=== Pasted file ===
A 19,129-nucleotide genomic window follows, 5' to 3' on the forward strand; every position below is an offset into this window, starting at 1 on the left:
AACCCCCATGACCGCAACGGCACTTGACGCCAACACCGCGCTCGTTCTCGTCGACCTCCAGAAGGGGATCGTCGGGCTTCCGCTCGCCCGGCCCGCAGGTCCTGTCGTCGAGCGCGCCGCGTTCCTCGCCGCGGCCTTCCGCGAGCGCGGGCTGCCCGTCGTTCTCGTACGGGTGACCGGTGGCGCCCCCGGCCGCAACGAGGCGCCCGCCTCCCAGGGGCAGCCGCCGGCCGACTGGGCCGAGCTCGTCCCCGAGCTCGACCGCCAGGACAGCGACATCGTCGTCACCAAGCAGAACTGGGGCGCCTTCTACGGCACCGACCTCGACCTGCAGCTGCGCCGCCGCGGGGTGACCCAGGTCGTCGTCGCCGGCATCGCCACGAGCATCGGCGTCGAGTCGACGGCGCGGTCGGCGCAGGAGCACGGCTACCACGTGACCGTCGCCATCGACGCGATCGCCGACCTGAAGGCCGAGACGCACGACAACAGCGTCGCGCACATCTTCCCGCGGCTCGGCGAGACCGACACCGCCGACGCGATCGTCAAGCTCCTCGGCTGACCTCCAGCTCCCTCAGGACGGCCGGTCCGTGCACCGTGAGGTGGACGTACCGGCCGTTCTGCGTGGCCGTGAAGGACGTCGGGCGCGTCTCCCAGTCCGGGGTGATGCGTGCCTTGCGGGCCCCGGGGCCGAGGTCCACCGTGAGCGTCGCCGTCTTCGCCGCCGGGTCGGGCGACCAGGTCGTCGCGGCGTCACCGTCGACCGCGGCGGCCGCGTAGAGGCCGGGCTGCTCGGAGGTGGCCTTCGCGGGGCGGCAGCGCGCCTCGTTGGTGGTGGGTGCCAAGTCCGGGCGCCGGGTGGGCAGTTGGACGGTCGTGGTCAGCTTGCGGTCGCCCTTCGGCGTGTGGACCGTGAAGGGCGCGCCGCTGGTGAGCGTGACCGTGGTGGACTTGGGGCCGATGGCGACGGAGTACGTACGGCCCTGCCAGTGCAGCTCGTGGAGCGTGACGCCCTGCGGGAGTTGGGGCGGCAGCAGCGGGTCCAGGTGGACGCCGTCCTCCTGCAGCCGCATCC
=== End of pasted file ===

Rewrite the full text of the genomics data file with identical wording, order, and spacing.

A 19,129-nucleotide genomic window follows, 5' to 3' on the forward strand; every position below is an offset into this window, starting at 1 on the left:
AACCCCCATGACCGCAACGGCACTTGACGCCAACACCGCGCTCGTTCTCGTCGACCTCCAGAAGGGGATCGTCGGGCTTCCGCTCGCCCGGCCCGCAGGTCCTGTCGTCGAGCGCGCCGCGTTCCTCGCCGCGGCCTTCCGCGAGCGCGGGCTGCCCGTCGTTCTCGTACGGGTGACCGGTGGCGCCCCCGGCCGCAACGAGGCGCCCGCCTCCCAGGGGCAGCCGCCGGCCGACTGGGCCGAGCTCGTCCCCGAGCTCGACCGCCAGGACAGCGACATCGTCGTCACCAAGCAGAACTGGGGCGCCTTCTACGGCACCGACCTCGACCTGCAGCTGCGCCGCCGCGGGGTGACCCAGGTCGTCGTCGCCGGCATCGCCACGAGCATCGGCGTCGAGTCGACGGCGCGGTCGGCGCAGGAGCACGGCTACCACGTGACCGTCGCCATCGACGCGATCGCCGACCTGAAGGCCGAGACGCACGACAACAGCGTCGCGCACATCTTCCCGCGGCTCGGCGAGACCGACACCGCCGACGCGATCGTCAAGCTCCTCGGCTGACCTCCAGCTCCCTCAGGACGGCCGGTCCGTGCACCGTGAGGTGGACGTACCGGCCGTTCTGCGTGGCCGTGAAGGACGTCGGGCGCGTCTCCCAGTCCGGGGTGATGCGTGCCTTGCGGGCCCCGGGGCCGAGGTCCACCGTGAGCGTCGCCGTCTTCGCCGCCGGGTCGGGCGACCAGGTCGTCGCGGCGTCACCGTCGACCGCGGCGGCCGCGTAGAGGCCGGGCTGCTCGGAGGTGGCCTTCGCGGGGCGGCAGCGCGCCTCGTTGGTGGTGGGTGCCAAGTCCGGGCGCCGGGTGGGCAGTTGGACGGTCGTGGTCAGCTTGCGGTCGCCCTTCGGCGTGTGGACCGTGAAGGGCGCGCCGCTGGTGAGCGTGACCGTGGTGGACTTGGGGCCGATGGCGACGGAGTACGTACGGCCCTGCCAGTGCAGCTCGTGGAGCGTGACGCCCTGCGGGAGTTGGGGCGGCAGCAGCGGGTCCAGGTGGACGCCGTCCTCCTGCAGCCGCATCC